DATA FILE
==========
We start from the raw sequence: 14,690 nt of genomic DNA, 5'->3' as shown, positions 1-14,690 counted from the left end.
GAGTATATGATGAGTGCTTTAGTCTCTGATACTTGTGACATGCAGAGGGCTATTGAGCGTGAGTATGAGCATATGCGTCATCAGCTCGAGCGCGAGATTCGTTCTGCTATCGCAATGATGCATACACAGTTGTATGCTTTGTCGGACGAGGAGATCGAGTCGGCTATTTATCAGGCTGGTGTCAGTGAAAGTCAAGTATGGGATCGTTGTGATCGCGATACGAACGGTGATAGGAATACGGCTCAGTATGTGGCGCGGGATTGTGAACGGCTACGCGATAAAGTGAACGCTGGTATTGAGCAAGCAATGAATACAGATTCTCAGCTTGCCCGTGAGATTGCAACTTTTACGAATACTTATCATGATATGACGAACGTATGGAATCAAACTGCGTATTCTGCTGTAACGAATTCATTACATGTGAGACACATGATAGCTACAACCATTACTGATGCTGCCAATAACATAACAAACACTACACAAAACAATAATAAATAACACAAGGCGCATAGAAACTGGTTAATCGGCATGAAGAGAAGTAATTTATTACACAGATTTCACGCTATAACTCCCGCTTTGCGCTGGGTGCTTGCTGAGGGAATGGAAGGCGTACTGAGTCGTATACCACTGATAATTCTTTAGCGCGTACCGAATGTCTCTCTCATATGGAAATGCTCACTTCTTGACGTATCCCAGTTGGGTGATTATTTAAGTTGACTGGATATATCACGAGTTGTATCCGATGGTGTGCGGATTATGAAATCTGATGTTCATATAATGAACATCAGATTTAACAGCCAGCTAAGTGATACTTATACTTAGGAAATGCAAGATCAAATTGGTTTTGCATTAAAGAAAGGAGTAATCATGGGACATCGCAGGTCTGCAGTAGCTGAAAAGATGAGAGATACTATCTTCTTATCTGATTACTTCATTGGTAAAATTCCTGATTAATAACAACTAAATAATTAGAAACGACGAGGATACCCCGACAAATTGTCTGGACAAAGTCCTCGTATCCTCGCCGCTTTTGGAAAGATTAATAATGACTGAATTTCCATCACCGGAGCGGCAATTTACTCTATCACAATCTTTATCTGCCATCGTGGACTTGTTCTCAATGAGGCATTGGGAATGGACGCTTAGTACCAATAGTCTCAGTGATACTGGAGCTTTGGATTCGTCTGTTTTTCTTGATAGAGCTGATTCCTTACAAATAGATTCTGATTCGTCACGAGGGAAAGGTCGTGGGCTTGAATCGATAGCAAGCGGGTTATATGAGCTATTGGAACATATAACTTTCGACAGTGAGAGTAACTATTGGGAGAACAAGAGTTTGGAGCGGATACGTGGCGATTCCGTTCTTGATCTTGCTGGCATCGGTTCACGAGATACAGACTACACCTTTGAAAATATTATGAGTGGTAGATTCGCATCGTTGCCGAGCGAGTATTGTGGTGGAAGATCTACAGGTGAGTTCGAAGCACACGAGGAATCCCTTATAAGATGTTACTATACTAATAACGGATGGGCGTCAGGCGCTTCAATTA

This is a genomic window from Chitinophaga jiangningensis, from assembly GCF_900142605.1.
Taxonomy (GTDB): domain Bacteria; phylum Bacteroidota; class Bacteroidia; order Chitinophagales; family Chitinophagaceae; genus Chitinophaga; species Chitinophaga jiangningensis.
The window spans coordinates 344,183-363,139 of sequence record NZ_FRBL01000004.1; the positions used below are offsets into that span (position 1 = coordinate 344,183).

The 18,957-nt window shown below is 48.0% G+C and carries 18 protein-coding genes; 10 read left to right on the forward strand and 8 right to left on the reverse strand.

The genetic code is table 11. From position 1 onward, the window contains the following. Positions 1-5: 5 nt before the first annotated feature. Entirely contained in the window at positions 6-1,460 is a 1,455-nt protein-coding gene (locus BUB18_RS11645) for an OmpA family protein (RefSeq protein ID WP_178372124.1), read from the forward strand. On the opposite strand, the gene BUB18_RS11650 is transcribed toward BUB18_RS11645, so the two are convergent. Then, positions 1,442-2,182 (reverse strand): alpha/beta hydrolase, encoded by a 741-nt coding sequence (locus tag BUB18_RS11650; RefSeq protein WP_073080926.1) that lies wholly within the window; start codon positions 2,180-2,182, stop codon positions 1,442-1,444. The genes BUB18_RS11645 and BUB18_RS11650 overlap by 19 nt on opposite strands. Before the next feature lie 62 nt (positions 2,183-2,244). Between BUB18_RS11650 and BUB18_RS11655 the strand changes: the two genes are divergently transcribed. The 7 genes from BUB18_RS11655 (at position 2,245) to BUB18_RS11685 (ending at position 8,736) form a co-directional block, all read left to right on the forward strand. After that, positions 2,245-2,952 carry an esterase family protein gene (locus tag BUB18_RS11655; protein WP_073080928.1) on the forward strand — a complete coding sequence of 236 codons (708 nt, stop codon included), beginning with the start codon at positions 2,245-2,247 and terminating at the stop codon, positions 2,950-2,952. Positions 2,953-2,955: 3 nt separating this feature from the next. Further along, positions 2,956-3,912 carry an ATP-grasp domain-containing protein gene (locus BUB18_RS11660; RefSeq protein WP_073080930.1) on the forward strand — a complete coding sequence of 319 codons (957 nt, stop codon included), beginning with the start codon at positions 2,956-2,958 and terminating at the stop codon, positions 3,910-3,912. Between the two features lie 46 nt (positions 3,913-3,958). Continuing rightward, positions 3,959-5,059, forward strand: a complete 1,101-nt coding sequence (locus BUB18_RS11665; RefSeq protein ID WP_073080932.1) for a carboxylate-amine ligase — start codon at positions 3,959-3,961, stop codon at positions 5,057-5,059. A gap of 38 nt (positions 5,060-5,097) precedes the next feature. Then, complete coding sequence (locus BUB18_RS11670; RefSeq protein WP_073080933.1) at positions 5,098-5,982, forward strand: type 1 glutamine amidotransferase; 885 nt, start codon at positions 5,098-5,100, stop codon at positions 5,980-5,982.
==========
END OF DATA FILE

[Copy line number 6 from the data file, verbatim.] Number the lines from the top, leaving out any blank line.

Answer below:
The 18,957-nt window shown below is 48.0% G+C and carries 18 protein-coding genes; 10 read left to right on the forward strand and 8 right to left on the reverse strand.